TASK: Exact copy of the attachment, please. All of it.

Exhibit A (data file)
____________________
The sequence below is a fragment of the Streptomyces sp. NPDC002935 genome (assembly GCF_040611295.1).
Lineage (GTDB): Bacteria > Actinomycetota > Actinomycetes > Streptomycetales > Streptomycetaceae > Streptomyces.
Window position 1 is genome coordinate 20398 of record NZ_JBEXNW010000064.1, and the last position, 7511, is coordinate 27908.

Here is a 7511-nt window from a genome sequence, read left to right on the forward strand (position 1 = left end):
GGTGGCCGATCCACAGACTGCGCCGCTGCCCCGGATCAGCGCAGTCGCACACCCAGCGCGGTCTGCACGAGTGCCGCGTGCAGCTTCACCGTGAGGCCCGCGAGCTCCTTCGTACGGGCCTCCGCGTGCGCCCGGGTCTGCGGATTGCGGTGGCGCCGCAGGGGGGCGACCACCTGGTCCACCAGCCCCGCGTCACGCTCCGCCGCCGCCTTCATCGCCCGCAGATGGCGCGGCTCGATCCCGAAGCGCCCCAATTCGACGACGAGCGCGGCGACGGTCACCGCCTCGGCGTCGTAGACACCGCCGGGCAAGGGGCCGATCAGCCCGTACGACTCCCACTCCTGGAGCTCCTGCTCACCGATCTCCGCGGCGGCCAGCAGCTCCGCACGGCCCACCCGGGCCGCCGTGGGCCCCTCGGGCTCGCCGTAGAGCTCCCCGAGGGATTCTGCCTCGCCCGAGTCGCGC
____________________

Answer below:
The sequence below is a fragment of the Streptomyces sp. NPDC002935 genome (assembly GCF_040611295.1).
Lineage (GTDB): Bacteria > Actinomycetota > Actinomycetes > Streptomycetales > Streptomycetaceae > Streptomyces.
Window position 1 is genome coordinate 20398 of record NZ_JBEXNW010000064.1, and the last position, 7511, is coordinate 27908.

Here is a 7511-nt window from a genome sequence, read left to right on the forward strand (position 1 = left end):
GGTGGCCGATCCACAGACTGCGCCGCTGCCCCGGATCAGCGCAGTCGCACACCCAGCGCGGTCTGCACGAGTGCCGCGTGCAGCTTCACCGTGAGGCCCGCGAGCTCCTTCGTACGGGCCTCCGCGTGCGCCCGGGTCTGCGGATTGCGGTGGCGCCGCAGGGGGGCGACCACCTGGTCCACCAGCCCCGCGTCACGCTCCGCCGCCGCCTTCATCGCCCGCAGATGGCGCGGCTCGATCCCGAAGCGCCCCAATTCGACGACGAGCGCGGCGACGGTCACCGCCTCGGCGTCGTAGACACCGCCGGGCAAGGGGCCGATCAGCCCGTACGACTCCCACTCCTGGAGCTCCTGCTCACCGATCTCCGCGGCGGCCAGCAGCTCCGCACGGCCCACCCGGGCCGCCGTGGGCCCCTCGGGCTCGCCGTAGAGCTCCCCGAGGGATTCTGCCTCGCCCGAGTCGCGC